Global Fund Board Appoints Former PEPFAR Head Mark Dybul As New Executive Director
The Board of the Global Fund to Fight AIDS, Tuberculosis and Malaria on Thursday named as its new Executive Director Ambassador Mark Dybul, who helped create and then lead PEPFAR under former President George W. Bush, Intellectual Property Watch reports (Hermann, 11/15). According to the New York Times, “[h]e is respected by many AIDS activists in the United States, though there is some lingering controversy about his time in the Bush administration related to abstinence policies and anti-prostitution pledges imposed by conservative lawmakers as well as concerning strict licensing requirements for generic drugs” (McNeil, 11/15). The Financial Times reports Dybul said, “The most important thing is to look forward, not to the past. The U.S. funded more condoms than all other sources and 90 percent of all antiretrovirals are generics.” The newspaper notes, “Dybul’s appointment from a shortlist of four was adopted by the fund’s 26-strong board — composed of donor and recipient countries, non-governmental organizations, and business representatives — with just two abstentions, including France” (Jack, 11/15).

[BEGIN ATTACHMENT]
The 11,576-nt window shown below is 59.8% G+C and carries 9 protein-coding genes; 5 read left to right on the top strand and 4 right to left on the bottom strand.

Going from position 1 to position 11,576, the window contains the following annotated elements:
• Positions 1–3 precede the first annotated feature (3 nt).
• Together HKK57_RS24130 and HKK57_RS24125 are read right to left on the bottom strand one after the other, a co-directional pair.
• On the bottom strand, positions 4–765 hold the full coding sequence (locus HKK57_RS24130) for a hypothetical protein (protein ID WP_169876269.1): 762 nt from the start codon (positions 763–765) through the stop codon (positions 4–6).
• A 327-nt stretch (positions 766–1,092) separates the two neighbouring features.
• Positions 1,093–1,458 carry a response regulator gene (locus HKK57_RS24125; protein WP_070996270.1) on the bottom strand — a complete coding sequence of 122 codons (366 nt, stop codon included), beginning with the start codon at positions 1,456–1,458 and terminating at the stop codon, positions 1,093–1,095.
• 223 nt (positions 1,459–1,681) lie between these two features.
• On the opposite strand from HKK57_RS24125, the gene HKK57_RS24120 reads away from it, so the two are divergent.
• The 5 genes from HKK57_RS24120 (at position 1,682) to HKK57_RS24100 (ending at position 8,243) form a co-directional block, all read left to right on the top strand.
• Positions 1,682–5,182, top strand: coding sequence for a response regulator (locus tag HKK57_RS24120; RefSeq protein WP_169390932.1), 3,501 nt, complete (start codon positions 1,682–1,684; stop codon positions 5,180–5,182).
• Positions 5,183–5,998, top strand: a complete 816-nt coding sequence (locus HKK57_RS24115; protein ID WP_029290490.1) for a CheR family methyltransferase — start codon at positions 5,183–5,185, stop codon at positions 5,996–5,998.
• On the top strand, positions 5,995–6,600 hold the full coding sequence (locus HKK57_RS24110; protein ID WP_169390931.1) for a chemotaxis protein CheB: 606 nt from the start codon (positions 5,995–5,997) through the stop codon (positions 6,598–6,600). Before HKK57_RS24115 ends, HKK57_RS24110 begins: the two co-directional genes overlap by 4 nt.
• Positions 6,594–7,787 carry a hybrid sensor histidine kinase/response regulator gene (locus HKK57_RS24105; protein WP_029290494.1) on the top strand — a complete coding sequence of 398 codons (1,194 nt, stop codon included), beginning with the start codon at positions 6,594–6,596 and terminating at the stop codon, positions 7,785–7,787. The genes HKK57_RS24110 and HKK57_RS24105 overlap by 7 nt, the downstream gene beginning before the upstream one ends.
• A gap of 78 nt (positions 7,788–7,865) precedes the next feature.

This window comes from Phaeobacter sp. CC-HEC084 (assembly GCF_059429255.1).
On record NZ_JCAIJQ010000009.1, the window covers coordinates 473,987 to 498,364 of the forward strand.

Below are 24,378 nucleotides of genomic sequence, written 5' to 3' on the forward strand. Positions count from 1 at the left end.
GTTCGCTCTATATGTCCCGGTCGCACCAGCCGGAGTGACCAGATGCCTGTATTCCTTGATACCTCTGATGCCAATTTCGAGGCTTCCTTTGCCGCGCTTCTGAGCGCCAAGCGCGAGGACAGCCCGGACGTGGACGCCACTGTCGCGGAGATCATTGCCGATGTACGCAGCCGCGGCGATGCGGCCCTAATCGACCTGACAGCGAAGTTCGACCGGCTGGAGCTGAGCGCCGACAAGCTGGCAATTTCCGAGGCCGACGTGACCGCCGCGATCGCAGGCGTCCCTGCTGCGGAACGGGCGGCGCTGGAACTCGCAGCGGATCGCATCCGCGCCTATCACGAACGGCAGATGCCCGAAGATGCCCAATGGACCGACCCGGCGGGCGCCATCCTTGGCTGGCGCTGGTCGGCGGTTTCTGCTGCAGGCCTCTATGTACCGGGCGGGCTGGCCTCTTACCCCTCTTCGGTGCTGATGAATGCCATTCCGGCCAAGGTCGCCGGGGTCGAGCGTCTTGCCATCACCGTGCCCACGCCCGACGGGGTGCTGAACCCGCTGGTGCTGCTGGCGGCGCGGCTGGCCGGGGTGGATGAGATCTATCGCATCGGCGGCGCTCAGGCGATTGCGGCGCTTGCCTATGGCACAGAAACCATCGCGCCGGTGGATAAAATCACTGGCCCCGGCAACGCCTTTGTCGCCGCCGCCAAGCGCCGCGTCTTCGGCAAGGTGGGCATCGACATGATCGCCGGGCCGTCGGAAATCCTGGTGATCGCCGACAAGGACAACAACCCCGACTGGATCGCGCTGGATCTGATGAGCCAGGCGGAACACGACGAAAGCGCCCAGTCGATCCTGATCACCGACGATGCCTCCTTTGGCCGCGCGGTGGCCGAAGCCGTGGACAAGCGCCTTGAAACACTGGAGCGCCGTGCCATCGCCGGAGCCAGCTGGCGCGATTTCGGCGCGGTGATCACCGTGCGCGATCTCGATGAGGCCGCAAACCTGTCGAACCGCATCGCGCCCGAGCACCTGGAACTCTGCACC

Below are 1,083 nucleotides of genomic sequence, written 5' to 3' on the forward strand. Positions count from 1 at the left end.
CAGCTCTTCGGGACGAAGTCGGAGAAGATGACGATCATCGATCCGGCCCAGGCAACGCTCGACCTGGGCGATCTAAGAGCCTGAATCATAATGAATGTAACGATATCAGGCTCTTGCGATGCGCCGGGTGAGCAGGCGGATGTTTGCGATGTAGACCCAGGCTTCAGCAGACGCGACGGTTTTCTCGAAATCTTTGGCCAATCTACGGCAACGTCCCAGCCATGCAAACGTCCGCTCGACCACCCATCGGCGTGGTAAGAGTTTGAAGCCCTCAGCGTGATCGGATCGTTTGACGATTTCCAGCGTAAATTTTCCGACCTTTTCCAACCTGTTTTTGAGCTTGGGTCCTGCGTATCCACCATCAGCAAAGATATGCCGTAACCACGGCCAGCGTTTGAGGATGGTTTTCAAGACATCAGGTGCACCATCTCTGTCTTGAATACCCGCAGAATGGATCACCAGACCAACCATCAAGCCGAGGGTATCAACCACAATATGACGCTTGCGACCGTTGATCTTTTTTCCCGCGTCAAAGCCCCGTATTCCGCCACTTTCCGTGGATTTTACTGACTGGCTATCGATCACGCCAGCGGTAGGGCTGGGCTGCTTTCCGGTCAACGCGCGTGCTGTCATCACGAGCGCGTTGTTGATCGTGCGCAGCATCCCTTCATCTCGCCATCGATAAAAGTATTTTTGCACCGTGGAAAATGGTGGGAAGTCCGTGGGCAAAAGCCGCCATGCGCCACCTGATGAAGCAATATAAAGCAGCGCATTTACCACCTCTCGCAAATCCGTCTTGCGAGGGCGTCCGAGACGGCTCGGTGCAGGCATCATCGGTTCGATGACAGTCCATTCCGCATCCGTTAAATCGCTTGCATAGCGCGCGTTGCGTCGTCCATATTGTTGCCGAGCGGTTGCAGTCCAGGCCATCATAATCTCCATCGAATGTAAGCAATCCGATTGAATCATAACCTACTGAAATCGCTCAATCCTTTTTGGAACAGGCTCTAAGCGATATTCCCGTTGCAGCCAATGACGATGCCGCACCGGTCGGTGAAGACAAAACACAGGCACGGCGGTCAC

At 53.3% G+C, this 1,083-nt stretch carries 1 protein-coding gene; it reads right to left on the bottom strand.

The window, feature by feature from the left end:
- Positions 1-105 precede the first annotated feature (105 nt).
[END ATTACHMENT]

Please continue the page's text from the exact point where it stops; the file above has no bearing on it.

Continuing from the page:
“Dybul has wide support and, given the economic downturn facing the major donor countries and concerns about the fund’s management, serious challenges ahead,” ScienceInsider writes, adding, “Dybul says he well recognizes that there has been a ‘financial contraction’ in world economies, but says the traditional donors have money and that he also will explore new financing possibilities.” According to the news service, Dybul said, “There will be money for organizations that actually are high value for money and high impact. … We’re at a unique moment in time where science has given us the ability to completely control these three diseases. That’s pretty compelling” (Cohen, 11/15). Former Global Fund Executive Director Michel Kazatchkine stepped down in January, and the Board appointed Gabriel Jaramillo, a former chairman and chief executive officer of Sovereign Bank, as general manager for one year to lead reform within the organization, the New York Times notes (11/15).